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Starbucks, founded in the early 70s in Seattle, Washington, is currently defending a class action suit that was filed nearly four years ago in San Diego County. The suit, Chou v. Starbucks, was initiated by Jou Chou, a former La Jolla and Hemet Starbucks barista who criticized the practice of "shift leads," managers, sharing in tips. The class is made up of California baristas, those who prepare the coffee, who have been employed with the company since 2000. Plaintiffs have requested monetary restitution in the range of $100 million.
In the initial phase of the trial, it was found that Starbucks could be liable for violating California labor laws which prohibit managers and/or supervisors from sharing tips with non-managers. At the time the class claimed breaches of Labor Code §351, as well as Business and Professions Code §17200. The former claim was eventually dropped in January of this year.
On behalf of the class, Laura Ho of Goldstein, Demchak, Baller, Borgen & Dardarian wrote that "the restitution remedy under the UCL provides the same (or greater) relief than the monetary damages available under Section 351." The second phase of the trial, which began on March 12, will determine how much will be awarded to the class.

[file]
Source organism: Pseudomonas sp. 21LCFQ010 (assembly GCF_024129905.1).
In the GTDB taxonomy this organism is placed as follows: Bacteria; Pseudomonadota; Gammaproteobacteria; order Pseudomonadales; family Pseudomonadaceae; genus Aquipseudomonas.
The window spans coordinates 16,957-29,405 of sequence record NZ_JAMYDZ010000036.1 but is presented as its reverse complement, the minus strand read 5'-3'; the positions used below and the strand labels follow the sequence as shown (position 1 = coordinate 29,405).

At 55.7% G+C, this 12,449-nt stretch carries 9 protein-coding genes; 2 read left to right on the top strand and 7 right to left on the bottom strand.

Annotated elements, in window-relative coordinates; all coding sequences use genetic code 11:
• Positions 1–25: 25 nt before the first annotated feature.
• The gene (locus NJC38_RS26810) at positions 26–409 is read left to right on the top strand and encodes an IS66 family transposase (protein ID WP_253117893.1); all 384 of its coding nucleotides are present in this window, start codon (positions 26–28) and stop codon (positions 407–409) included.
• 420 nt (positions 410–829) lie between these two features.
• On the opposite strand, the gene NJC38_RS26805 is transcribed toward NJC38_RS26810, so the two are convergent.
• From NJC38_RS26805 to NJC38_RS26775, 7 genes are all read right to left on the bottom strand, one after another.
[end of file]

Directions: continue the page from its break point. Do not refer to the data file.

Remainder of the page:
In addition to monetary factors, 17200 claims have the added benefit of providing a longer statute of limitations. While 17200 has a four-year statute of limitations, 351's statute is only three years. Moreover, choosing to proceed with a 17200 claim ensured that the case would be presented before a judge, with no jury involvement.
This case has garnered significant attention, especially from employment attorneys who have been monitoring the outcome since it may impact other tip-pooling cases involving restaurants and casinos. Those cases are still pending. Employers have also been keeping an eye on the Starbucks case because they typically favor the tip-pooling practice, which is one way that companies can maintain or lower employee costs.
In response to the decision, Tara Darrow, a Starbucks spokesperson, said, "We disagree with the judge's ruling. We are also evaluating our options for appeal and will do so after the next judgment."
Since its initial filing in 2004, Starbucks has adamantly defended the case. After the preliminary decision the company appealed the ruling and asked that an appellate court throw out the case, reversing the previous court's ruling. The court subsequently rejected their appeal.
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